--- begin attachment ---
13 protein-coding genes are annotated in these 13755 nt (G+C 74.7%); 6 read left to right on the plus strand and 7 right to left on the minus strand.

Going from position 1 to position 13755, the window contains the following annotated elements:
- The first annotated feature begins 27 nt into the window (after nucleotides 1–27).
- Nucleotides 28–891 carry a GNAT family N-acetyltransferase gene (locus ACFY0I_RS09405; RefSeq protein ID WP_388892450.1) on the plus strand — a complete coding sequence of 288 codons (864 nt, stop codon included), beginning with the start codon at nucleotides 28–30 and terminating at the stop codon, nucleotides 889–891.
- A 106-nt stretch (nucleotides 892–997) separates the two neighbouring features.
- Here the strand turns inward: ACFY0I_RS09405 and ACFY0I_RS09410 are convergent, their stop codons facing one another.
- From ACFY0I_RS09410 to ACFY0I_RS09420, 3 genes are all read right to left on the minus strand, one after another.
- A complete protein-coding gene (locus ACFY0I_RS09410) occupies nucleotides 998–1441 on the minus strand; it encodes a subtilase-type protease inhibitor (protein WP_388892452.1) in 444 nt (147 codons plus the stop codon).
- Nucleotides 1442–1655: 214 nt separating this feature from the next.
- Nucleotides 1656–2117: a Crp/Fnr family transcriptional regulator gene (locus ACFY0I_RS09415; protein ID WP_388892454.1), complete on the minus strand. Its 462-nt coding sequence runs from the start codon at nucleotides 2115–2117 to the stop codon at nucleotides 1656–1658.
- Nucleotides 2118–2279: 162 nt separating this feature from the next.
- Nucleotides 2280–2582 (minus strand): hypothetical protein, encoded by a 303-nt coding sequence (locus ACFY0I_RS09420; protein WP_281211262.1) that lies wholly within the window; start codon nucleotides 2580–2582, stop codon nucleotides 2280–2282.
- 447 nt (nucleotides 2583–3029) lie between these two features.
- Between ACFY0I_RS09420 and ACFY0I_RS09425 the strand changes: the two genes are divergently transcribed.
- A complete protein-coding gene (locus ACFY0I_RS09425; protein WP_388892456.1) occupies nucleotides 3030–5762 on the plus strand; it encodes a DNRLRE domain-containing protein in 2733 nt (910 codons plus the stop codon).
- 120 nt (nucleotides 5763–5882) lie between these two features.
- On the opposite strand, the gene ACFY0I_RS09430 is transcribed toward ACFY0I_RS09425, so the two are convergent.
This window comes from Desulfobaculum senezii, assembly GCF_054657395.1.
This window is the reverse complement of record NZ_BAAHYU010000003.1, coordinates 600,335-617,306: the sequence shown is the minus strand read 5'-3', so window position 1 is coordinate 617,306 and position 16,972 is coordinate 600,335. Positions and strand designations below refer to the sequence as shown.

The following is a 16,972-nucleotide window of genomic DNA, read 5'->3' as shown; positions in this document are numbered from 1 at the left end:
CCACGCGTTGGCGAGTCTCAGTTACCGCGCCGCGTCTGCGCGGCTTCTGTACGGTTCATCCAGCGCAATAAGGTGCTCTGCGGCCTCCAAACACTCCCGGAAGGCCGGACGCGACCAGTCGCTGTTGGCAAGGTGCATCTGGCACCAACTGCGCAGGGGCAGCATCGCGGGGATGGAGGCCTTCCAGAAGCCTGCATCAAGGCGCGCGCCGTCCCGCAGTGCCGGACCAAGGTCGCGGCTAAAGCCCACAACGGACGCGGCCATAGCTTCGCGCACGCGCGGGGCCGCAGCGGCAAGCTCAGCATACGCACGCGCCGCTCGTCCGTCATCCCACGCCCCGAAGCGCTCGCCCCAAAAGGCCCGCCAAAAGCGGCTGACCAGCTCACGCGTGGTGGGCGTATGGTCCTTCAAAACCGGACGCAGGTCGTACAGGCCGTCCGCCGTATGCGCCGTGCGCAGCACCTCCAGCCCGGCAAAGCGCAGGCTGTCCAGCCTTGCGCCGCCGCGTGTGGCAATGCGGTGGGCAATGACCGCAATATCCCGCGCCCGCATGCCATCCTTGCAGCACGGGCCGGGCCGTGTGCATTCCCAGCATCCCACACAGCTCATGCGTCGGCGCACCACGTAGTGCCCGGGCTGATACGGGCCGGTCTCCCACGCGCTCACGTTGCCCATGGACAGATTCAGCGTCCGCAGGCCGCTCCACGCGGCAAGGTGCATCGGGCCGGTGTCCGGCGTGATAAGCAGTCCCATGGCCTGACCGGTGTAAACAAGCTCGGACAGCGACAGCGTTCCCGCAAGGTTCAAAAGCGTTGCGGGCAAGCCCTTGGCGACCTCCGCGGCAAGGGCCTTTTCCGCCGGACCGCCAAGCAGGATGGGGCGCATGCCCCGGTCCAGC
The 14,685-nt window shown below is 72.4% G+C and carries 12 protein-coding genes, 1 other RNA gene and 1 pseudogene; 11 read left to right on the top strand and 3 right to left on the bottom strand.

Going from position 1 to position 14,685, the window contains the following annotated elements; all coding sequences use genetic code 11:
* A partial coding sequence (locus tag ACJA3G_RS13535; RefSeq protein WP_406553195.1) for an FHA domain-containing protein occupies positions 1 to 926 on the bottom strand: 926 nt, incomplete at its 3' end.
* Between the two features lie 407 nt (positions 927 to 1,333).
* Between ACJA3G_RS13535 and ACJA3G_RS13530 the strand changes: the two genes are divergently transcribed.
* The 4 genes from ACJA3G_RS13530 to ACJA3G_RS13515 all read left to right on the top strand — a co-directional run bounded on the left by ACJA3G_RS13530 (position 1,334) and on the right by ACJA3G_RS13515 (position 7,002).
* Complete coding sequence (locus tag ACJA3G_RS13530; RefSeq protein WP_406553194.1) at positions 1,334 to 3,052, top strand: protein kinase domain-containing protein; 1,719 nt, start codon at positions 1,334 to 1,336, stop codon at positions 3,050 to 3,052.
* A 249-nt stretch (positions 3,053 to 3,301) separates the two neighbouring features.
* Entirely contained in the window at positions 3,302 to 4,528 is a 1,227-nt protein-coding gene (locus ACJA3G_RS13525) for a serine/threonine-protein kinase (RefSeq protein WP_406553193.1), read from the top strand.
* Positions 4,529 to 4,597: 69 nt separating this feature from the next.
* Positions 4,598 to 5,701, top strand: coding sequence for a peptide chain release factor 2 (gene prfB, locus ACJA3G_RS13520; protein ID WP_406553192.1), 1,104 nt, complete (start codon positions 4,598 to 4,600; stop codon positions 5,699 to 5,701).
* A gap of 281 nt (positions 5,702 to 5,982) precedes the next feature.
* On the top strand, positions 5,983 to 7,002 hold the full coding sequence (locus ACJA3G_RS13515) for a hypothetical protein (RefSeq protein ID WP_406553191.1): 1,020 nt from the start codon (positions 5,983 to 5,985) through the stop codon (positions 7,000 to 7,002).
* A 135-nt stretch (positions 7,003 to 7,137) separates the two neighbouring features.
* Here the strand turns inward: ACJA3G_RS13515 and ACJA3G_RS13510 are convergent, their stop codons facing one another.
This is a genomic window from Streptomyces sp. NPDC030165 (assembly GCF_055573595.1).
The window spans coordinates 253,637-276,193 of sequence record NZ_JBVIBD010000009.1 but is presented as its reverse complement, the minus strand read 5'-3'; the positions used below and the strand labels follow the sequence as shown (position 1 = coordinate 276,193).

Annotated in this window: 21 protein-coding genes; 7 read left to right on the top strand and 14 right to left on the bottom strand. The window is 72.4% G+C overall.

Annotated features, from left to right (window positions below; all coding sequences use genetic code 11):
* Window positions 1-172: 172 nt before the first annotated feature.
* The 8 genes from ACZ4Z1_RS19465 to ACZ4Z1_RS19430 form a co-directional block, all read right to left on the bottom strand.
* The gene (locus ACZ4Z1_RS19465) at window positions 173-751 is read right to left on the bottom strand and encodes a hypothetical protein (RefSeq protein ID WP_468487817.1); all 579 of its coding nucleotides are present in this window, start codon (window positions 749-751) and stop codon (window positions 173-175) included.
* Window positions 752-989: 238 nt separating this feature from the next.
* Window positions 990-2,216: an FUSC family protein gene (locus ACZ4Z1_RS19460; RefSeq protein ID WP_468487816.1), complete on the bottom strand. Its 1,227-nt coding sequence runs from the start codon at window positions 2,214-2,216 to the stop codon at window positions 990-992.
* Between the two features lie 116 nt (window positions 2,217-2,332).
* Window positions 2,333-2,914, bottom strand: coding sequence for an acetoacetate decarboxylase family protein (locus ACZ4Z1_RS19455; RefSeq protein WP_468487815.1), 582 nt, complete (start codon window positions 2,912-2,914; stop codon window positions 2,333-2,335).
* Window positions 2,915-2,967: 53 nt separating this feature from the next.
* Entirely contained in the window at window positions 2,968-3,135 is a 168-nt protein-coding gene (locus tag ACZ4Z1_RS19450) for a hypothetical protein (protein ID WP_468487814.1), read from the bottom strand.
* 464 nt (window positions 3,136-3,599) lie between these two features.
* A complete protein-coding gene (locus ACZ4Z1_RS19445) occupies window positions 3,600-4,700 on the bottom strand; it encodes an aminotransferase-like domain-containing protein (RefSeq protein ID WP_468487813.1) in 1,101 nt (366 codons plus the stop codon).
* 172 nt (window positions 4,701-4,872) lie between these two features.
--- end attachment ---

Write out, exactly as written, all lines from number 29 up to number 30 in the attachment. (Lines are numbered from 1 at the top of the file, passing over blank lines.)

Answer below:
* A 249-nt stretch (positions 3,053 to 3,301) separates the two neighbouring features.
* Entirely contained in the window at positions 3,302 to 4,528 is a 1,227-nt protein-coding gene (locus ACJA3G_RS13525) for a serine/threonine-protein kinase (RefSeq protein WP_406553193.1), read from the top strand.